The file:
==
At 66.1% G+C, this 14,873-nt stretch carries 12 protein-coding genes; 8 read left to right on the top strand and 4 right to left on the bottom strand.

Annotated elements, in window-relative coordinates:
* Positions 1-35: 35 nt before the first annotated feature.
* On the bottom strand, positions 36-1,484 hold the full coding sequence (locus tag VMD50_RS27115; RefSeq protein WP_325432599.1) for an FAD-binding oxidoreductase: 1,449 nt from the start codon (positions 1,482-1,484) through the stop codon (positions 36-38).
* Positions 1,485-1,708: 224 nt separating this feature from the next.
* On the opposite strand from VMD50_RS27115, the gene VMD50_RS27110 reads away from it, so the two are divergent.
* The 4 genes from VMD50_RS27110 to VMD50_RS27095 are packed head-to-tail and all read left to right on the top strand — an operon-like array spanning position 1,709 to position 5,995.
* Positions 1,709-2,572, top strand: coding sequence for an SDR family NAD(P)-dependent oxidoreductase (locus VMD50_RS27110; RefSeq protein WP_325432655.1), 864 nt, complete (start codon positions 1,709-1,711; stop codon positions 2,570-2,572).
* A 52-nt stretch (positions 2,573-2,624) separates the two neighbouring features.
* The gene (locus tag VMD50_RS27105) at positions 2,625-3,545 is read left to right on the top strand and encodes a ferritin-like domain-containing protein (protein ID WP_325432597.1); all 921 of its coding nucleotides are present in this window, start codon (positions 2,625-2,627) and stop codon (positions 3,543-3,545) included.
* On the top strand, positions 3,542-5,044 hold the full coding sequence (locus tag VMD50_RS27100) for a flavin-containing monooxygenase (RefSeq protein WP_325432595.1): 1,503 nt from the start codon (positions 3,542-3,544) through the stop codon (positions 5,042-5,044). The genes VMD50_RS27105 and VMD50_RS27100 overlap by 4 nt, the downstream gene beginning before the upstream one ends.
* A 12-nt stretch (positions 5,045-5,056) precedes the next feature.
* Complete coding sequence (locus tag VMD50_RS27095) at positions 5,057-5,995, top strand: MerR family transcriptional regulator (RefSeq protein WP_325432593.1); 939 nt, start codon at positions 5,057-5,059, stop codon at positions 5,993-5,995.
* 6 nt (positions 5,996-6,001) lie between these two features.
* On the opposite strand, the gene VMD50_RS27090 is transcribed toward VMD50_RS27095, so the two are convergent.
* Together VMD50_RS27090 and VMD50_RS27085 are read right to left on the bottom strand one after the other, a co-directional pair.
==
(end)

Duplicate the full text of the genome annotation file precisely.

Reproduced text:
At 66.1% G+C, this 14,873-nt stretch carries 12 protein-coding genes; 8 read left to right on the top strand and 4 right to left on the bottom strand.

Annotated elements, in window-relative coordinates:
* Positions 1-35: 35 nt before the first annotated feature.
* On the bottom strand, positions 36-1,484 hold the full coding sequence (locus tag VMD50_RS27115; RefSeq protein WP_325432599.1) for an FAD-binding oxidoreductase: 1,449 nt from the start codon (positions 1,482-1,484) through the stop codon (positions 36-38).
* Positions 1,485-1,708: 224 nt separating this feature from the next.
* On the opposite strand from VMD50_RS27115, the gene VMD50_RS27110 reads away from it, so the two are divergent.
* The 4 genes from VMD50_RS27110 to VMD50_RS27095 are packed head-to-tail and all read left to right on the top strand — an operon-like array spanning position 1,709 to position 5,995.
* Positions 1,709-2,572, top strand: coding sequence for an SDR family NAD(P)-dependent oxidoreductase (locus VMD50_RS27110; RefSeq protein WP_325432655.1), 864 nt, complete (start codon positions 1,709-1,711; stop codon positions 2,570-2,572).
* A 52-nt stretch (positions 2,573-2,624) separates the two neighbouring features.
* The gene (locus tag VMD50_RS27105) at positions 2,625-3,545 is read left to right on the top strand and encodes a ferritin-like domain-containing protein (protein ID WP_325432597.1); all 921 of its coding nucleotides are present in this window, start codon (positions 2,625-2,627) and stop codon (positions 3,543-3,545) included.
* On the top strand, positions 3,542-5,044 hold the full coding sequence (locus tag VMD50_RS27100) for a flavin-containing monooxygenase (RefSeq protein WP_325432595.1): 1,503 nt from the start codon (positions 3,542-3,544) through the stop codon (positions 5,042-5,044). The genes VMD50_RS27105 and VMD50_RS27100 overlap by 4 nt, the downstream gene beginning before the upstream one ends.
* A 12-nt stretch (positions 5,045-5,056) precedes the next feature.
* Complete coding sequence (locus tag VMD50_RS27095) at positions 5,057-5,995, top strand: MerR family transcriptional regulator (RefSeq protein WP_325432593.1); 939 nt, start codon at positions 5,057-5,059, stop codon at positions 5,993-5,995.
* 6 nt (positions 5,996-6,001) lie between these two features.
* On the opposite strand, the gene VMD50_RS27090 is transcribed toward VMD50_RS27095, so the two are convergent.
* Together VMD50_RS27090 and VMD50_RS27085 are read right to left on the bottom strand one after the other, a co-directional pair.